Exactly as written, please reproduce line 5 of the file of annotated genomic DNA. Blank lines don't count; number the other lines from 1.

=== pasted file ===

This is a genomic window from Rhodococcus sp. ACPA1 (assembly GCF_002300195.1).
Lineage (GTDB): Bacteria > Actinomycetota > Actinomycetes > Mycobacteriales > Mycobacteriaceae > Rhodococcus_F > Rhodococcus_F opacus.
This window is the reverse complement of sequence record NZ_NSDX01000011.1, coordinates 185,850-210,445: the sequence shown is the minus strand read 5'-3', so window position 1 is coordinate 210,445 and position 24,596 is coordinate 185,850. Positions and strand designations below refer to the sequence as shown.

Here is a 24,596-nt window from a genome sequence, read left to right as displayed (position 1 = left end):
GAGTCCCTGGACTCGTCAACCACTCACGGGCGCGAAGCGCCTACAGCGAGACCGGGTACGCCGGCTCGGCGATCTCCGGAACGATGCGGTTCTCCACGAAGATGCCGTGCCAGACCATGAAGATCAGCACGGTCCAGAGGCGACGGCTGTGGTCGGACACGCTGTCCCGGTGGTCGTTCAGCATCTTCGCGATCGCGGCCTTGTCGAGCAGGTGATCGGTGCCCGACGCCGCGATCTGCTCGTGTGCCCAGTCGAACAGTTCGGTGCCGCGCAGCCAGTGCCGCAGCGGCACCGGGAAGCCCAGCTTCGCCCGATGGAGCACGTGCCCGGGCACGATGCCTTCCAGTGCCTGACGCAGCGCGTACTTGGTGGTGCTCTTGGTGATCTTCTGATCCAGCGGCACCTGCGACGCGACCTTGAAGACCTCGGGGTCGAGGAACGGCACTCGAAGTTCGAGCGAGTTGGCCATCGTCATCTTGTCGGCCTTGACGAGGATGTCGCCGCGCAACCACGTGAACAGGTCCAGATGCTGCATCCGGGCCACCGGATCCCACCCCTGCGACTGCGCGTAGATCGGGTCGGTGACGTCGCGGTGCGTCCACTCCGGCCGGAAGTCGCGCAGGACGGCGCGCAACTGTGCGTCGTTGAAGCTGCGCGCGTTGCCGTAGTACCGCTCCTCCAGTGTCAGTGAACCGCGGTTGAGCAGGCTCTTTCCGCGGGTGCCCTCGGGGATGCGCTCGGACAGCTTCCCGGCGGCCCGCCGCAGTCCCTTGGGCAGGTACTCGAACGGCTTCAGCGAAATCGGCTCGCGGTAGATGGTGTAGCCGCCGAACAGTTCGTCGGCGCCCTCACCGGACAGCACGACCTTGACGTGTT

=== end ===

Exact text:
GAGTCCCTGGACTCGTCAACCACTCACGGGCGCGAAGCGCCTACAGCGAGACCGGGTACGCCGGCTCGGCGATCTCCGGAACGATGCGGTTCTCCACGAAGATGCCGTGCCAGACCATGAAGATCAGCACGGTCCAGAGGCGACGGCTGTGGTCGGACACGCTGTCCCGGTGGTCGTTCAGCATCTTCGCGATCGCGGCCTTGTCGAGCAGGTGATCGGTGCCCGACGCCGCGATCTGCTCGTGTGCCCAGTCGAACAGTTCGGTGCCGCGCAGCCAGTGCCGCAGCGGCACCGGGAAGCCCAGCTTCGCCCGATGGAGCACGTGCCCGGGCACGATGCCTTCCAGTGCCTGACGCAGCGCGTACTTGGTGGTGCTCTTGGTGATCTTCTGATCCAGCGGCACCTGCGACGCGACCTTGAAGACCTCGGGGTCGAGGAACGGCACTCGAAGTTCGAGCGAGTTGGCCATCGTCATCTTGTCGGCCTTGACGAGGATGTCGCCGCGCAACCACGTGAACAGGTCCAGATGCTGCATCCGGGCCACCGGATCCCACCCCTGCGACTGCGCGTAGATCGGGTCGGTGACGTCGCGGTGCGTCCACTCCGGCCGGAAGTCGCGCAGGACGGCGCGCAACTGTGCGTCGTTGAAGCTGCGCGCGTTGCCGTAGTACCGCTCCTCCAGTGTCAGTGAACCGCGGTTGAGCAGGCTCTTTCCGCGGGTGCCCTCGGGGATGCGCTCGGACAGCTTCCCGGCGGCCCGCCGCAGTCCCTTGGGCAGGTACTCGAACGGCTTCAGCGAAATCGGCTCGCGGTAGATGGTGTAGCCGCCGAACAGTTCGTCGGCGCCCTCACCGGACAGCACGACCTTGACGTGTT